Three Tips to Protect Yourself Against Data Breaches

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There are few situations as unnerving as finding out that you’ve been the victim of a data breach. A seasoned hacker may only need a few pieces of your personal data to do things like drain your bank account or simply monitor your email correspondence.
While the threat of a cyberattack is always present when you have information stored online, there are actions you can take in order to better protect yourself.

Make strong passwords

Strong passwords are perhaps your most important line of defense against hackers. When trying to access your accounts online, many cybercriminals will use brute force or other techniques to try and guess what your login credentials are. If you’re the kind of person who uses “123456” or “qwerty” to unlock your account, all you’re doing is making life easier for these nefarious individuals. On top of that, it’s vital to use a unique phrase for each site that you rely on, as hackers very often break into one account and then try the same credentials on other websites.

When you decide to create a new password, you’ll need to include both uppercase and lowercase words, numbers and symbols and you’ll want to make sure the phrase is on the longer side. Exactly how long you go is up to you, but 10 characters is a decent length. It’s also worth mentioning that you don’t want to use full words that you can find in the dictionary, as hackers have ways of quickly checking for these.

The best way to go about creating a password is to actually condense a longer sentence. Something like “I want to take a tour through Europe but I don’t have the money” is easy to remember if that’s something you really want to do, and it could easily be shortened to “Iw2tattEbIdht$.” This password is long and there is very little chance that a hacker would be able to quickly guess it.

Use HTTPS when you can

One hacking technique that cybercriminals love to fall back on is called a man-in-the-middle attack. This is basically where the hackers find a way to intercept the data that you’re transferring over the internet. If you’re the kind of person who likes to shop online, this can become a huge problem, as this allows the outside person to pick up your credit card information when you finally decide to check out.

Thankfully, cybersecurity experts have come up with a solution in the form of HTTPS encryption. This technology scrambles any information you send to a company that utilizes HTTPS, thereby making it impossible for the hacker to see what data your moving. What’s more, it’s incredibly easy to see if a site uses HTTPS. Just look at the far left portion of the URL bar. If you see a little green lock, your connection is secured.

Don’t bite the phishing hook

It takes a very specific personality to get interested in cybersecurity. You need to be highly logical, able to adapt to new technologies and most of all, you need to be all about efficiency. Computers in general are designed to make life easier, so it stands to reason that hackers would be all about taking the path of least resistance. Therefore, it’s easy to see why one of the most effective tools in a cybercriminal’s arsenal is phishing.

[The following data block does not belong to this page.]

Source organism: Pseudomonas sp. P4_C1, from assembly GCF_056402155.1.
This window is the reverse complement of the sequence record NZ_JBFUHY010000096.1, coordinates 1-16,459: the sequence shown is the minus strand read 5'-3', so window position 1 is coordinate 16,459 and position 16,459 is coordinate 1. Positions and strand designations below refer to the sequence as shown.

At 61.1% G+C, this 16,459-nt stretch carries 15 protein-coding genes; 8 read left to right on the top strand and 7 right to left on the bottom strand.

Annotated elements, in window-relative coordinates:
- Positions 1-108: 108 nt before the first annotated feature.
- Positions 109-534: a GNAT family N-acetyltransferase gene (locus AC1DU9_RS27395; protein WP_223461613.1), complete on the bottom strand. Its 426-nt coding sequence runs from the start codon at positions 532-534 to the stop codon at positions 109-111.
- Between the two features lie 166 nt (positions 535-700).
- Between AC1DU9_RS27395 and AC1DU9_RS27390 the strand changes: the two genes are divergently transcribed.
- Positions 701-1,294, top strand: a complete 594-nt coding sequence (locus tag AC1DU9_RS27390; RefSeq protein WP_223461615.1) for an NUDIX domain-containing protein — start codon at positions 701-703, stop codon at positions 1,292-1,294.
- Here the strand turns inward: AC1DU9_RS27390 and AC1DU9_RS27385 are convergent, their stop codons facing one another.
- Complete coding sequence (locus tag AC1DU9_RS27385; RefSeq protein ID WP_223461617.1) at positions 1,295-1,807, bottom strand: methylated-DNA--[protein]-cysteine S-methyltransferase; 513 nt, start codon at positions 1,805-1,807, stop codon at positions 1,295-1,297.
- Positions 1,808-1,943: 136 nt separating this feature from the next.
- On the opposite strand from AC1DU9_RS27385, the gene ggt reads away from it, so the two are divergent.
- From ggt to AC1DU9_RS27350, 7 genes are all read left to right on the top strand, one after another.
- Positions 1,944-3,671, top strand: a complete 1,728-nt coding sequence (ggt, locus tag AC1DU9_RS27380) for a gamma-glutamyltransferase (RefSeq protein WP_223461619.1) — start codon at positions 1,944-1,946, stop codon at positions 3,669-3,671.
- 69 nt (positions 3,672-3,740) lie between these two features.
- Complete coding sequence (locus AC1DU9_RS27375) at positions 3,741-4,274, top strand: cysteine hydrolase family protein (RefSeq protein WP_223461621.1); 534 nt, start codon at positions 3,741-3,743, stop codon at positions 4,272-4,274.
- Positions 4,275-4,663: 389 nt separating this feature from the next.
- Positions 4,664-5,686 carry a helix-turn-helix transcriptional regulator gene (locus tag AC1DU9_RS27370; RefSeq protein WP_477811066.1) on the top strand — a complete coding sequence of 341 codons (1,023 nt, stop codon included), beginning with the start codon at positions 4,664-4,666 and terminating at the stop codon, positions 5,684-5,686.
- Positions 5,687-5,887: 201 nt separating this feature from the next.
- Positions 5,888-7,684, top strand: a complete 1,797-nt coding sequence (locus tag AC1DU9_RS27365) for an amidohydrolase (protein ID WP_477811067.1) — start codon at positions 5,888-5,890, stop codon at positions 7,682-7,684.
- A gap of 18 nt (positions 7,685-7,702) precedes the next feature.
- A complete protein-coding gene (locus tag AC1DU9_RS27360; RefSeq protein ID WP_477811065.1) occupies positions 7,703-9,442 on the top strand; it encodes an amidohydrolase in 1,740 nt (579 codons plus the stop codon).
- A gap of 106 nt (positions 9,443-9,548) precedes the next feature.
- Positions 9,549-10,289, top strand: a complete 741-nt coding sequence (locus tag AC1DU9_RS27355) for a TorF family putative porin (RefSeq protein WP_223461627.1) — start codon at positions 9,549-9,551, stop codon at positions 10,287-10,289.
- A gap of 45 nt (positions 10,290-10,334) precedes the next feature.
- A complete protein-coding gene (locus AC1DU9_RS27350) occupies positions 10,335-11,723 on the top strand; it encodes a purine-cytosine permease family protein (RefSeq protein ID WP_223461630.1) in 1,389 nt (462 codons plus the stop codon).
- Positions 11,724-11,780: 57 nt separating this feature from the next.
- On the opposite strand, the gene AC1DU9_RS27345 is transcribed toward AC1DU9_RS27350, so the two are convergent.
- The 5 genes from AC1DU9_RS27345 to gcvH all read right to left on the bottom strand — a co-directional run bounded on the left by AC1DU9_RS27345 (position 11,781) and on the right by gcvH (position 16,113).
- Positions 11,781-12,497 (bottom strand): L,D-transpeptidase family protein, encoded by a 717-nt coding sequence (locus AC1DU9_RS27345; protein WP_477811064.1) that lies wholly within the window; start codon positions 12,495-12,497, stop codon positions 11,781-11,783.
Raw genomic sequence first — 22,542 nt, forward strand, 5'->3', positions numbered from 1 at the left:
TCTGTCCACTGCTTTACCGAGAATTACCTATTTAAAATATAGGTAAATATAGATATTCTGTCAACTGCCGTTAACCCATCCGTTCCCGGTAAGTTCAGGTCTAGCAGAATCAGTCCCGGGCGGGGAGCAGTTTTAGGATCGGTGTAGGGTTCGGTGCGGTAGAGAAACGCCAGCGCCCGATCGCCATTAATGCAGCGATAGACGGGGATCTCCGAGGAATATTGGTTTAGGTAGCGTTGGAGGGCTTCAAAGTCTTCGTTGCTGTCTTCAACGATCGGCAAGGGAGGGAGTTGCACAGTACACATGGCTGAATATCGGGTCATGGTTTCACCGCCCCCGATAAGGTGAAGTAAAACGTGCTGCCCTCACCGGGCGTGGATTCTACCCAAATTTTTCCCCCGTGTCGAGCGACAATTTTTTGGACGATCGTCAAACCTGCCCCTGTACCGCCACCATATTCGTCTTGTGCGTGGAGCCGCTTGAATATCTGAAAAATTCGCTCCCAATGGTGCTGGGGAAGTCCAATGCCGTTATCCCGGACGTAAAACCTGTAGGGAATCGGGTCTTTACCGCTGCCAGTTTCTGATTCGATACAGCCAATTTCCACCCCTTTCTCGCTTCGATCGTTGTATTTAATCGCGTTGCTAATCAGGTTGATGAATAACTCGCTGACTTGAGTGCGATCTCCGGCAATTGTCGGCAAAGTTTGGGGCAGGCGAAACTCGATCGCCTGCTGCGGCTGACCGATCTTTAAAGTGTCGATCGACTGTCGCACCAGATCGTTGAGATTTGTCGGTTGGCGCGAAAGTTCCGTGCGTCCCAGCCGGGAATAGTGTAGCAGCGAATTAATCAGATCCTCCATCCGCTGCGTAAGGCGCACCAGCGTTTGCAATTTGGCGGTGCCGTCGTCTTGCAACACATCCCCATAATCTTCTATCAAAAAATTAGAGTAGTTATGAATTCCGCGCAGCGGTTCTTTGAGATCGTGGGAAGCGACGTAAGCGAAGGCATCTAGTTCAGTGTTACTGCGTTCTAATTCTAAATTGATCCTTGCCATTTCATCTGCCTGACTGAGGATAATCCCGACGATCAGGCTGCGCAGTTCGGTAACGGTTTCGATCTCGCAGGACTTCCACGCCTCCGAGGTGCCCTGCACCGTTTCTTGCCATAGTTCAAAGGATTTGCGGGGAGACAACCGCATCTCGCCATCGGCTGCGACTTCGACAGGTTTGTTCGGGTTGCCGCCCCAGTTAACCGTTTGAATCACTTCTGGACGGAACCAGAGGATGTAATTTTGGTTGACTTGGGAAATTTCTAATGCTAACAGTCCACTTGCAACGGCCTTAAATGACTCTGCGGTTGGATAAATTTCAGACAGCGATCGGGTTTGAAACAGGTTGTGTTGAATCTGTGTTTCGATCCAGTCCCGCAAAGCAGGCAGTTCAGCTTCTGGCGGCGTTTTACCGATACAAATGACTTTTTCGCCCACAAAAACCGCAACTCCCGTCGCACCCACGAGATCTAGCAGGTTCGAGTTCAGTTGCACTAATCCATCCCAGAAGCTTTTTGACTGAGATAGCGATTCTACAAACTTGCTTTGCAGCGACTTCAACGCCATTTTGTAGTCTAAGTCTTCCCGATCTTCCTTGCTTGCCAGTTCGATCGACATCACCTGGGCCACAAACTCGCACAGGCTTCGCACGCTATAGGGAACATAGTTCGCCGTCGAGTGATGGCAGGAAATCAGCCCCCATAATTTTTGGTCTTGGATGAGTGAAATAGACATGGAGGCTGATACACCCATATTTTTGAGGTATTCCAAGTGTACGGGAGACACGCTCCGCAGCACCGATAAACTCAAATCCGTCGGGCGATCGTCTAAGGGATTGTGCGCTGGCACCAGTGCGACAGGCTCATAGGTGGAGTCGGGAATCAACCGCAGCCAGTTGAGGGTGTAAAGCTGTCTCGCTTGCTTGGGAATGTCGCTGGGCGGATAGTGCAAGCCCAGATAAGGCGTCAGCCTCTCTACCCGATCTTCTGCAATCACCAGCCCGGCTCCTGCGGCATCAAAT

A phishing campaign boils down to simply asking the victim to either provide the information you’re looking for via email or even getting them to click a malicious link. This often involves the hacker disguising himself as a reputable source, such as a bank or news organization. These individuals often go so far as to make the messages look legitimate with images of the company’s logo. Zinaida Benenson, of Germany’s University of Erlangen-Nuremberg, discovered in a study that people are more than twice as likely to fall for a phishing scam when the attacker used their first name in the email.

Additionally, many hackers have also started to incorporate something called ransomware into their phishing campaigns. This specific malware variant is designed to encrypt all of your data, effectively locking you out of your files until you pay up. A study from PhishMe found that in Q1 2016, 93 percent of phishing emails had ransomware attachments.

When it comes to phishing, all you can really do is stay alert. Always double-check the sender’s address to ensure it’s coming from a legitimate source, and never click a link in an email from a stranger. Services such as Gmail even allow you to preview where the link will take you by hovering your cursor over it.

Although there are all kinds of specific tips you can follow to avoid getting hacked, at the end of the day you simply need to stay vigilant. Paying attention to what you’re doing online and what kinds of techniques cybercriminals are using is an absolute necessity, and it could save you a major headache down the road.

If you take the time to do this, you might even come to find that cybersecurity is your calling. While this is certainly a good thing, as the job opportunities and compensation are incredible in this field, you will need additional training to find work. Thankfully, Maryville University has bachelor’s and master’s degree program, taught by experienced educators that have spent years working in the field.